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Reviewed by:
  • Medieval Wall Paintings in English and Welsh Churches
  • Rachel Canty
Roger Rosewell. Medieval Wall Paintings in English and Welsh Churches. Woodbridge, UK: Boydell and Brewer, 2008. Pp. 380. 255 color and 6 black-and-white illus. ISBN: 9781843833680. US$80.00/£39.95 (cloth).

In this book Roger Rosewell offers a thorough and welcome overview of medieval wall paintings surviving in parish churches throughout England and Wales. This important medium has not received such extensive coverage since E. W. Tristram's seminal work of the 1940s and 1950s, which charted developments from the twelfth to the fourteenth century. (Unpublished notebooks for the fifteenth century are in the library of the Victoria and Albert Museum, London.) Lately, much research has been orchestrated by David Park of the Courtauld Institute of Art, though an increasing number of scholars have come to recognize the value and significance of wall paintings for an understanding of medieval devotion and related matters (e.g., Ellen Ross, The Grief of God: Images of the Suffering Jesus in Late Medieval England [1997]). Rosewell's work fills a significant gap in current studies and lays important foundations for future work in this and related fields. Supported by a remarkably generous number of color photographs (in excess of 250), it encourages reassessment of a major yet undervalued aspect of English medieval art and patronage.

The book looks to a wide readership, both academic and popular, and there will be much to interest general enthusiasts and scholars alike working in a range of disciplines including literature, history, art history, and theology. It is particularly rewarding for those interested in the nature of English liturgical and devotional culture, the parish and its community, and the interrelations between textual and material culture, as well the technological context for the production of the wall paintings themselves. The quality and number of the photographs, and the detailed gazetteer to surviving paintings across England and Wales, will allow easy identification of appropriate material for study. This geographical index also enables the book to be a practical aide to visiting the churches under discussion, and the bibliography is sure to be a support and spur for future study.

The appeal to a broad readership largely determines the structure and content of the study. The chapters are effectively freestanding, and [End Page 133] the presentation of illustrative material on almost every page provides a focus and aide to analysis. Rosewell begins with a historical survey of wall paintings—here stylistic developments are mapped against broad architectural movements following the standard Victorian categories of Romanesque and Gothic. A consideration of the range of subject material then follows; this features narrative sequences drawn from the Old and New Testaments, notably the birth, life, and Passion of Christ, and those drawn from the apocryphal scriptures and more contemporary writings, such as legends of the Blessed Virgin Mary. Doom scenes and the depictions of saints (e.g., Saint Christopher and Saint George) were also popular and receive close attention in both the text and illustrations. There is also useful discussion of more obviously catechetical material—the schematic depictions of the Seven Deadly Sins and the Seven Works of Corporal Mercy are prominent—and instructional or admonitory images like the warnings against gossips and the legend of the Three Living and the Three Dead. It is pleasing to see secular and decorative features given prominence, and there is assessment of the nature and role of heraldry and donor portraits (a fourteenth-century one at South Newington, Oxfordshire, is particularly well captured). Rosewell rightly gives space to an examination of practical matters, such as how wall paintings were made, who might have made them, and in some instances, who paid for them. The chapter "Meaning and Understanding" aims to provide an interpretive examination of a range of paintings and examines a number of key issues (subject matter, donors and patrons, sources, function). There is, finally, a brief account of the fate of medieval wall paintings from the time of the Reformation until the present day.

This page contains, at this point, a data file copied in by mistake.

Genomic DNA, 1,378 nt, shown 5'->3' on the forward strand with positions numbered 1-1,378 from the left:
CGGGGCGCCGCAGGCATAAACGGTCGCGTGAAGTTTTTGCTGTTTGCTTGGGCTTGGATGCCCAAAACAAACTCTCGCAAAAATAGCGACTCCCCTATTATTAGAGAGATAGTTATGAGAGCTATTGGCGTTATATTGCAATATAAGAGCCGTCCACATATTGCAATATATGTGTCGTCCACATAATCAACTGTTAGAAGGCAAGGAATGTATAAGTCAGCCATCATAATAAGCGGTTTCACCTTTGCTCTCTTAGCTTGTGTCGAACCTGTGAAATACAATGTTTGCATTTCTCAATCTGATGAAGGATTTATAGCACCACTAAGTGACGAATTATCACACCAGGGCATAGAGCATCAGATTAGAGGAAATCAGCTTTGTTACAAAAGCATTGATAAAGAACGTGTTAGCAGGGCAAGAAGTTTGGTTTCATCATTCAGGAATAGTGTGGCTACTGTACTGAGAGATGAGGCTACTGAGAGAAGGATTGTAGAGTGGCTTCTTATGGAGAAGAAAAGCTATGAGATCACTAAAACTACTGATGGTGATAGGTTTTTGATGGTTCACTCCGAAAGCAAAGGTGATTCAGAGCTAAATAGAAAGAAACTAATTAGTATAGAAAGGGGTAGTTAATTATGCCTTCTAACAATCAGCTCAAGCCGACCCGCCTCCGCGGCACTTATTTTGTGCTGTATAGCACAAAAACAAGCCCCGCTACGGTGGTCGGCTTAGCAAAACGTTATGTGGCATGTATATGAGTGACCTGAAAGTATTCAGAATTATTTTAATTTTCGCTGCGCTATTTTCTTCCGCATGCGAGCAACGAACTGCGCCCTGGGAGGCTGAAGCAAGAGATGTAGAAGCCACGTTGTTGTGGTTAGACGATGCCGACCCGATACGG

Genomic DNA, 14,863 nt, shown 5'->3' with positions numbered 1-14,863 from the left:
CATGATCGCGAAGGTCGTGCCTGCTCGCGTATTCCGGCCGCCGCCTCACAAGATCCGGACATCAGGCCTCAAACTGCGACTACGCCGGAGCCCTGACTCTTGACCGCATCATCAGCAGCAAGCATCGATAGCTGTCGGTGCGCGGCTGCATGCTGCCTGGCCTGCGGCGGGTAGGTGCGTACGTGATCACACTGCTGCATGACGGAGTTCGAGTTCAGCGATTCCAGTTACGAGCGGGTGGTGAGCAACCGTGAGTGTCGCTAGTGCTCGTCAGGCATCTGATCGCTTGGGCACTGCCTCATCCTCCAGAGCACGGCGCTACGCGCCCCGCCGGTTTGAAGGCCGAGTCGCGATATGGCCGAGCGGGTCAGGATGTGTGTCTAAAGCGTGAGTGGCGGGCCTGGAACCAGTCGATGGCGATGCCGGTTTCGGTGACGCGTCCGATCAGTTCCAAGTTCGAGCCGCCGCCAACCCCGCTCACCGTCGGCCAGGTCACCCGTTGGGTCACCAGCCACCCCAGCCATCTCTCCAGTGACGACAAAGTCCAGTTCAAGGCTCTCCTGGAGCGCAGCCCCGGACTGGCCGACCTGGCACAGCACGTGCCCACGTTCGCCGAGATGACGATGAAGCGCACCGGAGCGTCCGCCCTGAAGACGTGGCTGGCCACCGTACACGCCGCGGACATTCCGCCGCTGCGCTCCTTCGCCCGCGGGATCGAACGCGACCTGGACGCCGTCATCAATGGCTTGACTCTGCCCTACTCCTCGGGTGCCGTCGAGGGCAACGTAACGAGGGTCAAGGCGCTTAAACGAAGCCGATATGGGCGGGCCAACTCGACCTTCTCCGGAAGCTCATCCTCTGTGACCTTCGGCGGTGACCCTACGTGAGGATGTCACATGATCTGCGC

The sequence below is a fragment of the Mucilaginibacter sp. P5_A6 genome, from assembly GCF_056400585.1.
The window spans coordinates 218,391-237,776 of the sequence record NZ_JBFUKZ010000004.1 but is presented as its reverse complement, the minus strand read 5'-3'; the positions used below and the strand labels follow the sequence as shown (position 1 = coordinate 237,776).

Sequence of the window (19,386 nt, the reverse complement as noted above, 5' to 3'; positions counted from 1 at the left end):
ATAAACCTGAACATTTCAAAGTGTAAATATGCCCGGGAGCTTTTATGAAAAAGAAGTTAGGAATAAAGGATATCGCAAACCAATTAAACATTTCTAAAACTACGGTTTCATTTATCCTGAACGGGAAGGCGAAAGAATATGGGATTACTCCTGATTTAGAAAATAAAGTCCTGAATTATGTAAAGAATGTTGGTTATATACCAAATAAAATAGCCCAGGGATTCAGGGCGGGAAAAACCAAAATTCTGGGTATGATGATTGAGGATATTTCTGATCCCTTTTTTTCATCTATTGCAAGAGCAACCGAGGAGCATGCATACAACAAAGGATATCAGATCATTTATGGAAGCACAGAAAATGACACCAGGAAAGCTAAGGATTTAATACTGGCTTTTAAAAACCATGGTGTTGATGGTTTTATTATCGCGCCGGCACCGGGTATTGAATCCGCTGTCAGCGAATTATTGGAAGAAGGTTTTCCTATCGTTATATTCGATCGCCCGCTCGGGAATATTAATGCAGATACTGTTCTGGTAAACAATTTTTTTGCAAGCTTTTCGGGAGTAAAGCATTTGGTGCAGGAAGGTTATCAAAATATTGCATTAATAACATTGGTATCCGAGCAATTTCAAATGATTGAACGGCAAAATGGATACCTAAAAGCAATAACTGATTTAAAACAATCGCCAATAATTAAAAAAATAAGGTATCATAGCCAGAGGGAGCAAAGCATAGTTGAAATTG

The author and the publisher are to be particularly congratulated on the quality of the images. The sharpness of this photographic record demonstrates a wealth of important...

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Additional Information

ISSN
2153-9650
Print ISSN
1947-6566
Pages
pp. 133-136
Launched on MUSE
2010-06-15
Open Access
No
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